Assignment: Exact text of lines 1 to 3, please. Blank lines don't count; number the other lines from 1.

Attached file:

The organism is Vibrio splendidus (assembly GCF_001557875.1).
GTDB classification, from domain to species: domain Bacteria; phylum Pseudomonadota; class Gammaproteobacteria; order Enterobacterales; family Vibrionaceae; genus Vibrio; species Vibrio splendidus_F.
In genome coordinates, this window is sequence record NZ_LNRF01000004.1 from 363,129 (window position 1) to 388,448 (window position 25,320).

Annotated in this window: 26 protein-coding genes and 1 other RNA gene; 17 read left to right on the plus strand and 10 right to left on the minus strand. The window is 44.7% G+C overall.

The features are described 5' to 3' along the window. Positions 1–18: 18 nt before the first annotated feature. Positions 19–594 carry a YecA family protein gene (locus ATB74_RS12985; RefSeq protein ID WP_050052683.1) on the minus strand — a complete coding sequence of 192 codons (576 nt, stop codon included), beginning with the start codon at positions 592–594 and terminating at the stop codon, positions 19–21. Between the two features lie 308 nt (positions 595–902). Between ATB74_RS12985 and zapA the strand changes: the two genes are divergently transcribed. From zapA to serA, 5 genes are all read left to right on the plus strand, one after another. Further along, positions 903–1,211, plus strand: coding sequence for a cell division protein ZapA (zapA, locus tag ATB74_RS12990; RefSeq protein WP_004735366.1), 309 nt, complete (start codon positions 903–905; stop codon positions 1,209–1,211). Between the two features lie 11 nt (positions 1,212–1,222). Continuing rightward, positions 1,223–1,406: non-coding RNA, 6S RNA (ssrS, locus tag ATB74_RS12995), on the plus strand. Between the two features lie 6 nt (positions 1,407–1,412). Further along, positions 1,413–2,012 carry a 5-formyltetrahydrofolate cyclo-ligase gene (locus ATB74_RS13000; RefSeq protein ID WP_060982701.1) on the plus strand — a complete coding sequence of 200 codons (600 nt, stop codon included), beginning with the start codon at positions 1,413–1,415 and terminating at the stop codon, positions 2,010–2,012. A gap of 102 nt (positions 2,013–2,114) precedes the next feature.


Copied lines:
The organism is Vibrio splendidus (assembly GCF_001557875.1).
GTDB classification, from domain to species: domain Bacteria; phylum Pseudomonadota; class Gammaproteobacteria; order Enterobacterales; family Vibrionaceae; genus Vibrio; species Vibrio splendidus_F.
In genome coordinates, this window is sequence record NZ_LNRF01000004.1 from 363,129 (window position 1) to 388,448 (window position 25,320).